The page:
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Toilet Talk: What Your Bathroom Visits Say about Your Health

Jessica Francis


I don’t mean to brag, but becoming a mother has made me an expert in several different areas. I can translate toddler babble, decipher scribble drawings, read storybooks in a variety of character voices, and I can turn just about anything into a song or a game. Did I also mention that I know a thing or two about poop? Once I had babies, diaper changing became more than just a regular chore. Oh no, this was detective work. Hard poop meant constipation, runny poop meant to keep an eye out for illness, and orange poop meant we’d gone a little heavy on the carrots and sweet potatoes that week.

As my children grew older and became fully potty trained, their “business” became none of my business. I’m pretty sure my kids would now cringe in disgust and embarrassment if I tried to inquire about their bathroom habits, but maybe it’s time I started asking anyway. Believe it or not, our bathroom visits can offer some helpful insight into what’s going on with our bodies.

Melissa Ramos, nutritionist and creator of Sexy Food Therapy Inc., explained at a TED (Technology, Entertainment, Design) conference just why we should spend a little more time being mindful of our toilet time.

We live in a culture where poop is essentially a taboo subject. We don’t want to discuss it, we don’t want to hear about it, and we certainly don’t want others to know when we’re dealing with it. In fact, many of us are so sheepish about bathroom visits that we hold it in until we can use our facilities at home. This is a big mistake, according to Ramos.

“Every single time that you hold in your poop - you have blood capillaries that are attached to your large intestine and that sucks up a bunch of the toxins, and it gets reabsorbed. So in other words, your body is essentially drinking your poop.”

Ramos reports that she has seen patients with sinus infections, weight issues, acne, depression, Polycystic ovarian syndrome, endometriosis, and more. They all seemed to have one thing in common: digestive issues. Despite the fact that many patients report having bowel movements a few times a week or every other day, most of them would never consider themselves to be constipated. This means, they could be missing out in important clues to their own health.

A 2008 study published in the journal Neuroendocrinology Letters found that individuals who were anxious or depressed had higher rates of constipation. This unlikely connection can be traced back to an intricate link between the mind and the gut. The digestive system houses its very own nervous system, a sort of “second brain” that affects our emotions, immunity and metabolism.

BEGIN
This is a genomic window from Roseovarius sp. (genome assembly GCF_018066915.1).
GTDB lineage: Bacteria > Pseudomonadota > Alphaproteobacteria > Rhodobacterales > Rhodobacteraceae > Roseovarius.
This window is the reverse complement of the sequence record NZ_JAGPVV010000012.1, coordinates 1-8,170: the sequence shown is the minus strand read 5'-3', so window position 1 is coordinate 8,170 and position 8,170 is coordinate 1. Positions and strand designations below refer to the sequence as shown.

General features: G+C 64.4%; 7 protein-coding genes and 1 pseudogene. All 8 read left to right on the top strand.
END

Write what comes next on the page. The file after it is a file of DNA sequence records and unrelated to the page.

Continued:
“The problem is that when we’re stressed, our cortisol, which is our stress hormone, increases. When that cortisol level increases, then our digestive fire decreases,” says Ramos. “…You see, stress really impacts how we assimilate food, [it] creates deficiency, and it really impacts how we poop.”

Ramos gives three examples of bowel movements that can indicate certain health problems:

Pencil thin poop

Our bodies produce several symptoms that are byproducts of stress – teeth grinding, muscle tension and eye twitching – but signs of stress also appear in our digestive system. Bowel movements that are thin like a pencil indicate that your body is so stressed that it is constricting. Ramos suggests a magnesium supplement as a remedy. Up to 70 percent of North Americans are deficient in magnesium, and stress depletes our magnesium stores.

Thin stools can also be a red flag for colon cancer, so it is important to discuss this symptom with your doctor.

Loose poop

Loose stools could indicate anxiety or food intolerances. This can be difficult to diagnose, says Ramos, because food intolerances and allergies don’t always cause an immediate reaction. In fact, they promote reactions from different antibodies that may not appear until three to four days later.

Rabbit poop

Bowel movements that are small, hard and pebble-like can indicate one of two things: dehydration or lack of fat. Ramos explains that stool is composed of 75 percent water, so adequate hydration is essential for healthy bowel movements. She also recommends eliminating low-fat foods from your diet. “You require fat to manufacture hormones, your brain is primarily made up of fat, and not to mention your cells are lined with fat. Fat does not make you fat. Sugar makes you fat.”

So what does healthy stool look like? Ramos says a normal stool should:

  • Be chestnut brown
  • Pass easily without straining
  • Be smooth like a dog’s tail
  • Sink, not float
  • Require wiping no more than three times

Toilet talk may not be an appropriate topic to discuss with your friends, family or co-workers, but you should always feel comfortable discussing it with your healthcare provider. If you notice any worrisome symptoms during your bathroom visits, or if you just have questions that you’d like to have answered, schedule an appointment with your doctor. Staying aware of your bathroom habits could lead to early detection and early treatment of serious health issues (Source: TEDx).


Related articles:

3 Things Your Poop Says About You

Five Reasons to Squat Instead of Sit

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